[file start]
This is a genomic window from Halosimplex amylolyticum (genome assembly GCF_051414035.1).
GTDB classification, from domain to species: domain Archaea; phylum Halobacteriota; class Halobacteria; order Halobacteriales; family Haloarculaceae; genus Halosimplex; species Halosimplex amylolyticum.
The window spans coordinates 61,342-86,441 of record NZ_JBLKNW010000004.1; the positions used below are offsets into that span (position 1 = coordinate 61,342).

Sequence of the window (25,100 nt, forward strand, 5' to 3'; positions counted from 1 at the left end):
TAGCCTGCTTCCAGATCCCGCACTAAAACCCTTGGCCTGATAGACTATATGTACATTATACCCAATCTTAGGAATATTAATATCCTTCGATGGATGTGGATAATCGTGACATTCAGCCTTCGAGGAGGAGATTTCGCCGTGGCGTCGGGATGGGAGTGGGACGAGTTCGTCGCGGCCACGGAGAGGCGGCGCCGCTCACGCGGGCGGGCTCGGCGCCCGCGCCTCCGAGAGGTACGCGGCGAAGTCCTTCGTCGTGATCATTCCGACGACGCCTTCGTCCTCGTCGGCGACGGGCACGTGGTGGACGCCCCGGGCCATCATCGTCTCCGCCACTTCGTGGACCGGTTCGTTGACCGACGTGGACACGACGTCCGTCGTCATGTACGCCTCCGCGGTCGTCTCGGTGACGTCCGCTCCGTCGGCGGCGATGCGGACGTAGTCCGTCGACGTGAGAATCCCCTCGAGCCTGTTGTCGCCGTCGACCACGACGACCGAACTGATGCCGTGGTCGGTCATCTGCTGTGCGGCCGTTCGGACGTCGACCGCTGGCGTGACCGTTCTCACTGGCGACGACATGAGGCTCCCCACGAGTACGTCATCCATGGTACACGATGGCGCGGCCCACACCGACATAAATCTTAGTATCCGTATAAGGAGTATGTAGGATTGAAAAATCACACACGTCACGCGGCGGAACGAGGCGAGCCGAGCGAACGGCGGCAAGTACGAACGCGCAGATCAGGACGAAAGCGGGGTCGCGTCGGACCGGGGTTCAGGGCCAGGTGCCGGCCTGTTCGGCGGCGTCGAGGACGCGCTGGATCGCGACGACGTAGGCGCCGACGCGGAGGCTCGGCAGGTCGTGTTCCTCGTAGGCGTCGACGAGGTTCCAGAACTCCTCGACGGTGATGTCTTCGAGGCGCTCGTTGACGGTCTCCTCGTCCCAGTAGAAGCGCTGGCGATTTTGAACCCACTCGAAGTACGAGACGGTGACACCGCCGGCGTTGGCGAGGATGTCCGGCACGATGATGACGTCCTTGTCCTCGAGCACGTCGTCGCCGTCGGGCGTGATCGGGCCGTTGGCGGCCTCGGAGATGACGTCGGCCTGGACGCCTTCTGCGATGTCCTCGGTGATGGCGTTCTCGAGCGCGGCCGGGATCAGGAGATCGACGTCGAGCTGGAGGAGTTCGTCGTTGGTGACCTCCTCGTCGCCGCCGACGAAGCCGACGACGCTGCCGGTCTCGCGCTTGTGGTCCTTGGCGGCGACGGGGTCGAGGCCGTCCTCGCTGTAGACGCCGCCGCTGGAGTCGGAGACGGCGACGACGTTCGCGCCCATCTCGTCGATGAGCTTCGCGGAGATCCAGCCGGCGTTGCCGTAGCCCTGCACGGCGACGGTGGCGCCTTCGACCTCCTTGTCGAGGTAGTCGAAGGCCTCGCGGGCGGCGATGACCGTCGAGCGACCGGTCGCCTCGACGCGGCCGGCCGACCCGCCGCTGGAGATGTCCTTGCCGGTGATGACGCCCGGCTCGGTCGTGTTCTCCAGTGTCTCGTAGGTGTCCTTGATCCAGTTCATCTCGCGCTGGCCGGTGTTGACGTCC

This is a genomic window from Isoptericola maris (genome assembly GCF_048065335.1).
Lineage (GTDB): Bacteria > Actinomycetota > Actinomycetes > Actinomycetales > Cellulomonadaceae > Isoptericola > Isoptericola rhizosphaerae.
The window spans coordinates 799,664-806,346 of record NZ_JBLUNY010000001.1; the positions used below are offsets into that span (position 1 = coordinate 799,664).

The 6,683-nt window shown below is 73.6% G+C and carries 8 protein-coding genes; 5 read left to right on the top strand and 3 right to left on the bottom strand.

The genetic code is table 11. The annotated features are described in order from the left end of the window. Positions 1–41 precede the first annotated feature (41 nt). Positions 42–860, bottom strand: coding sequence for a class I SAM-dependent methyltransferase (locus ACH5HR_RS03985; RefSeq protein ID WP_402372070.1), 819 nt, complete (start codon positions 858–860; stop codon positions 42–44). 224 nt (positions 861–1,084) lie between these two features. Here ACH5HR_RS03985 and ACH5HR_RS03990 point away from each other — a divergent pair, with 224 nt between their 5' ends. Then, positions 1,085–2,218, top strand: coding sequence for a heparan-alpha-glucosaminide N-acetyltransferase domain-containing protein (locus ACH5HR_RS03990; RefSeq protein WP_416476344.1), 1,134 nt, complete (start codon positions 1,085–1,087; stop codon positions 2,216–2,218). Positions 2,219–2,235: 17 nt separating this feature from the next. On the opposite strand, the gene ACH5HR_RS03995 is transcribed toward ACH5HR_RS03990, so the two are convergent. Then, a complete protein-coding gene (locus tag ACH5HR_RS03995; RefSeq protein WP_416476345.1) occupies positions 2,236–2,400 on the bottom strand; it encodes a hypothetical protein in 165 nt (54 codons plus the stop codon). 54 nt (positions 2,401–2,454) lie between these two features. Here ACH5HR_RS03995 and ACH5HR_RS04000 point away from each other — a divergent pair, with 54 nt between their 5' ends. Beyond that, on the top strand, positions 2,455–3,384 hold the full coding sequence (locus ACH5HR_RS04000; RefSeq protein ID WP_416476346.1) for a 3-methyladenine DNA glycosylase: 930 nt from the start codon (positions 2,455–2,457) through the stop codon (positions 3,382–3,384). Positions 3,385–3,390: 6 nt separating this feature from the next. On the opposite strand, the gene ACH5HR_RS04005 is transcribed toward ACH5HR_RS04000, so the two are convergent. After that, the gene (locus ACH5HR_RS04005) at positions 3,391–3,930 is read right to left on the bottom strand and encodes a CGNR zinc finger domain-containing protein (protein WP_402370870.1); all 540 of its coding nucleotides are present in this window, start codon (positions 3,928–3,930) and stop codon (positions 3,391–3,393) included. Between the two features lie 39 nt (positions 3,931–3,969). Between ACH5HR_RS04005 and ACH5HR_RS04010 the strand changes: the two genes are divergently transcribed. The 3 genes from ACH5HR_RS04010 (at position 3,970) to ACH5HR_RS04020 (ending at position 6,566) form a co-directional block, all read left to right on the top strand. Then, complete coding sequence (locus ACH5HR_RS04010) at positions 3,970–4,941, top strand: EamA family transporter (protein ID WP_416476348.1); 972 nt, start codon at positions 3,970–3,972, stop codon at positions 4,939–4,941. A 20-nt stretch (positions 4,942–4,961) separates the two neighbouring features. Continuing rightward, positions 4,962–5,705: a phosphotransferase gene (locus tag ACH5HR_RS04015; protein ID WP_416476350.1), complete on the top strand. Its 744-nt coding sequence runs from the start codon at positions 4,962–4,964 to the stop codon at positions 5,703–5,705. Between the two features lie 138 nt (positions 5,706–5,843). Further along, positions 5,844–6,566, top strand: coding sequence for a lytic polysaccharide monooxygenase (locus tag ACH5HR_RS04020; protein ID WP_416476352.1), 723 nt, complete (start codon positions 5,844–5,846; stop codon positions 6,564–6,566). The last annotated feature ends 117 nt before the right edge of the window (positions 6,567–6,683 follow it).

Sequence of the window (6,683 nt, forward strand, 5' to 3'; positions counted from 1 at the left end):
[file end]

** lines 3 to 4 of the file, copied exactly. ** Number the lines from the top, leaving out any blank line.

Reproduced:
The window spans coordinates 61,342-86,441 of record NZ_JBLKNW010000004.1; the positions used below are offsets into that span (position 1 = coordinate 61,342).

Sequence of the window (25,100 nt, forward strand, 5' to 3'; positions counted from 1 at the left end):